The exchange of incoming and outgoing radiation that warms the Earth is often referred to as the greenhouse effect because a greenhouse works in much the same way.
- Incoming UV radiation easily passes through the glass walls of a greenhouse and is absorbed by the plants and hard surfaces inside.
- Weaker IR radiation, however, has difficulty passing through the glass walls and is trapped inside, thus warming the greenhouse.
- This effect lets tropical plants thrive inside a greenhouse, even during a cold winter.
Green House Effect Contributors
Water vapor is the biggest contributor to the greenhouse effect; However CO2 & other greenhouse gases are increasing the amount of water vapors in the air by boosting the rate of evaporation
- Major Contributors: CO2 (Fossil fuels) > CO2 (Deforestation) > CH4 > N2O
- Major Sources: Electricity >Transportation > Industry > Commercial & Residential
- Rate of evaporation rises with temperature, the amount of water vapour at any time is strongly related to the amount of other greenhouse gases in the air.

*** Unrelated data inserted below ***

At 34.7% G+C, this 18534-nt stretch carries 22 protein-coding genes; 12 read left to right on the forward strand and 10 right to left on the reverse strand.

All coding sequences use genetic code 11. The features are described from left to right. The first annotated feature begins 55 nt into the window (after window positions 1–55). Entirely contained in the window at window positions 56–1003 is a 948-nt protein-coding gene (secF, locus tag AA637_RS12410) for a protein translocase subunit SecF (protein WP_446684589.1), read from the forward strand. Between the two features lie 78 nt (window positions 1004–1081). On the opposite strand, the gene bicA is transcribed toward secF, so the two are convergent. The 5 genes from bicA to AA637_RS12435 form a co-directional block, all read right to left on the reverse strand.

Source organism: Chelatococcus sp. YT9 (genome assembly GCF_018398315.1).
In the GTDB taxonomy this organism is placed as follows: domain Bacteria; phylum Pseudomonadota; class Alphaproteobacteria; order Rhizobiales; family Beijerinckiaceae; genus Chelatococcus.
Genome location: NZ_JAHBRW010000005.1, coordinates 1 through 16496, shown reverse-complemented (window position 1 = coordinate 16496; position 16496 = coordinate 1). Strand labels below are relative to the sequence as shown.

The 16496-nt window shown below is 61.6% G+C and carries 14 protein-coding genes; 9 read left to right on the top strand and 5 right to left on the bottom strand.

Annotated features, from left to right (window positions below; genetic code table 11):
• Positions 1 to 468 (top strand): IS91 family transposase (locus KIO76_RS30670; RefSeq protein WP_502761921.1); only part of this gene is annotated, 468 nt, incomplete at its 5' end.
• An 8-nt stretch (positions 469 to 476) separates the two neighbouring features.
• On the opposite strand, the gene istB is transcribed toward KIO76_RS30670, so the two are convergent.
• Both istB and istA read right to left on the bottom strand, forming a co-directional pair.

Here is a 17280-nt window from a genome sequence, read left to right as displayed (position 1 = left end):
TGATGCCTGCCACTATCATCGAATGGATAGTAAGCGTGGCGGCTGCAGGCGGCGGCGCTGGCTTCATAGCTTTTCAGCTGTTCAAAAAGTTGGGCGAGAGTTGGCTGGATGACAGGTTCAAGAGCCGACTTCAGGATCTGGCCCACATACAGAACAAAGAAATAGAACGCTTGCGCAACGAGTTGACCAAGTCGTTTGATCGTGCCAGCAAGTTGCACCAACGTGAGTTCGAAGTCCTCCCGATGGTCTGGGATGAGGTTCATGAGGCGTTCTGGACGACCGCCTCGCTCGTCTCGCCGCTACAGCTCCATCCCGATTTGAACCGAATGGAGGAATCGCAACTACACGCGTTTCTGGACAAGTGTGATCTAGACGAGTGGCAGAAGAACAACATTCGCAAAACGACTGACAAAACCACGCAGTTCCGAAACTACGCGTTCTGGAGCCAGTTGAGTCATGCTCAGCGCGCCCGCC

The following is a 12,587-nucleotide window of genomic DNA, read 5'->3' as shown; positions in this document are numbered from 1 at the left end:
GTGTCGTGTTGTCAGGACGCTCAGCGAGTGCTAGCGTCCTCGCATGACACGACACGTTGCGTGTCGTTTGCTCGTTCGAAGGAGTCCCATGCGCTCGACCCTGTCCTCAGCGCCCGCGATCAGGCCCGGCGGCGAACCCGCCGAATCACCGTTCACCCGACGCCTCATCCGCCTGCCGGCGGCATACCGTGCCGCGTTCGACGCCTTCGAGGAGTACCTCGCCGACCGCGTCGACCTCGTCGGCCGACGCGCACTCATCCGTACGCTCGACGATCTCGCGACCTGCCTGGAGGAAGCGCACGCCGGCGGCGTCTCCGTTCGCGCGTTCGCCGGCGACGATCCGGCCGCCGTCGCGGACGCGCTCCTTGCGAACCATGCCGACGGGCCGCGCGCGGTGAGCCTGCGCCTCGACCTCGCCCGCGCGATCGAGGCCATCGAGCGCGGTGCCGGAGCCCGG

- Wetlands – largest source of CH4 due to bacteria that decomposes organic material in absence of air
- Globally, Agriculture sector is primary source of CH4 emission via animal manure biogas
- Methane is also the primary constituent of Natural gas
- Black carbon commonly known as soot is a form of particulate air pollutant, produced from incomplete combustion (Consist of pure carbon & strongest absorber of sunlight)
Black carbon stays in the atmosphere for only several days to weeks, whereas carbon dioxide (CO2) has an atmospheric lifetime of more than 100 years
Together, black carbon, methane & ozone are responsible for 30 – 50% of human effects on global warming. However, unlike CO2which lasts over 100 yrs once released, these pollutants are short lived.
- Project Surya aims to mitigate the regional impacts of global warming by reducing atmospheric concentrations of black carbon, methane, and ozone
- Major co-benefits of reducing these air pollutants will include immediate improvements in public health, agricultural productivity and economic development for the rural populations in developing nations.
Global Warming Potential
- a relative measure of how much heat a greenhouse gas traps in the atmosphere
- compares the amount of heat trapped by a certain mass of the gas in question to the amount of heat trapped by a similar mass of carbon dioxide
- GWP of Primary CHGs – SF6 > PFCs > HFCs > N2O > CH4 > CO2